Comment


        • #5
          I took a class in college on race and gender in science fiction, and we had lengthy discussions about how women tend to get portrayed. We saw that some people first tried to combat the damsel in distress stereotype by going to the COMPLETE OPPOSITE END OF THE SCALE (one of the key examples we saw of this was Molly in Neuromancer), but now THAT has become a stereotype as well.

          Part of me feels that we hold female characters up to a VERY strict standard, where they have to find the perfect balance, and if you lean more toward one side of the other, youre immediately branded as a sterotype. But then I feel like part of the cause of this is not having well-rounded female characters in the first place. If a female character is well-rounded, then the exaggerations she might have are less obvious and jarring, or theyre balanced out.

          By that logic, it seems that rather than bouncing from one stereotype to the other, creators of scifi/fan content should try and create real, well-rounded female characters first, and everything else will fall into place.

          Easier said than done im sure.
          "Since going primal, I've found that there are very few problems that cannot be solved with butter and/or bacon fat."

          My amusing take on paleo-blogging: http://whatshouldwecallpaleolife.tumblr.com/

          Are you a Primal in San Francisco, or the SF Bay Area in general? Join our facebook group!

          Comment


          • #6
            Originally posted by grokenspiel View Post

            Starbuck ALMOST worked for me as a strong-hunter type of female. But the few scenes of her doing unarmed sand-bag work and boxing Apollo totally killed it for me. That woman couldn't punch her way out of a paper-bag, much less take on a much-more-muscled, much-more-skilled male just by strength of spirit alone.

            Years of fighting against and losing to my 6-year-elder sister have convinced me that there are women who can fight more aggressively than most men. But Starbuck doesn't move like a fighter at all, and it totally destroyed the illusion for me.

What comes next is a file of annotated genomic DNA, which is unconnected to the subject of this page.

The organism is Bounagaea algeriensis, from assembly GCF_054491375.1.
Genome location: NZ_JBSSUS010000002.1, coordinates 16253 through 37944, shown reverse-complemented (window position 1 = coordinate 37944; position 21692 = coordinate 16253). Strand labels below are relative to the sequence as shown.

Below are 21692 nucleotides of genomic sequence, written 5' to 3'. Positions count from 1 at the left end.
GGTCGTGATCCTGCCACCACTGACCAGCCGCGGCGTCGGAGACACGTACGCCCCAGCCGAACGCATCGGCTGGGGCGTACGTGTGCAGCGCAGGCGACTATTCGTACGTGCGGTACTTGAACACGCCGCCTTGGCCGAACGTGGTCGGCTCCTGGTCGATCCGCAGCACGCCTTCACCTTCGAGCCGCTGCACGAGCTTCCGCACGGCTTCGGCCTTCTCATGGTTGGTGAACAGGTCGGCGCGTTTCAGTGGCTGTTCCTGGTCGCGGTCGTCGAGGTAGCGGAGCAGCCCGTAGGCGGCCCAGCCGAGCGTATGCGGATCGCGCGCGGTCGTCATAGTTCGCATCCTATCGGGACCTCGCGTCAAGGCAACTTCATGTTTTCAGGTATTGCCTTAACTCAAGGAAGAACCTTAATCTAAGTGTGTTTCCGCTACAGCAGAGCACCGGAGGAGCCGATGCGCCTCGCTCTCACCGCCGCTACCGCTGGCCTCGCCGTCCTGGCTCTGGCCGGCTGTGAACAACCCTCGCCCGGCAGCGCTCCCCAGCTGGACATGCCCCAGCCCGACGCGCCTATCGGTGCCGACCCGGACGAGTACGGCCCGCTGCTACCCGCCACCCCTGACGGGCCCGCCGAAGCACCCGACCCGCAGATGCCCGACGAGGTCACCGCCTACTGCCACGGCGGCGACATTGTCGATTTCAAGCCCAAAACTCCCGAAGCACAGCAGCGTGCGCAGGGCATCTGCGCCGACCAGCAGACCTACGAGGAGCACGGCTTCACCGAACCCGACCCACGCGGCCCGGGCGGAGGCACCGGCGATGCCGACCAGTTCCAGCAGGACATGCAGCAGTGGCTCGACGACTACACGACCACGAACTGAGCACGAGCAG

Reading this makes me glad I know next to nothing about fighting and proper form & movement, so I was able to keep the illusion. This, though, does remind me that whenever I watch(ed) Buffy, I would outright laugh at some of the fight scenes because even with mystical powers, the woman looks like a stiff wind would knock her over, and I could never get past that.

            Hi. I'm maestar. Newbie to primal, life-long nerd/geek.

            Comment


            • #7
              Originally posted by Tigerfeet View Post
              For what it's worth, whenever my friends start playing the "who's who in Firefly" game they always decide to make me Kaylee xD I decided that was a compliment.

              Any art nerds here? I freelance game art and got all giddy when my art director wanted me to make his little villager with bare feet! Here's an animation I did:


              Long story short, get me talking about games and I'll go on for HOOOOOURS!

              Also Klingons are the best Though I saw something about how Worf was the Rodney Dangerfield of TNG because nobody ever likes his plans. Granted, they usually involve attacking something, but still! Poor guy.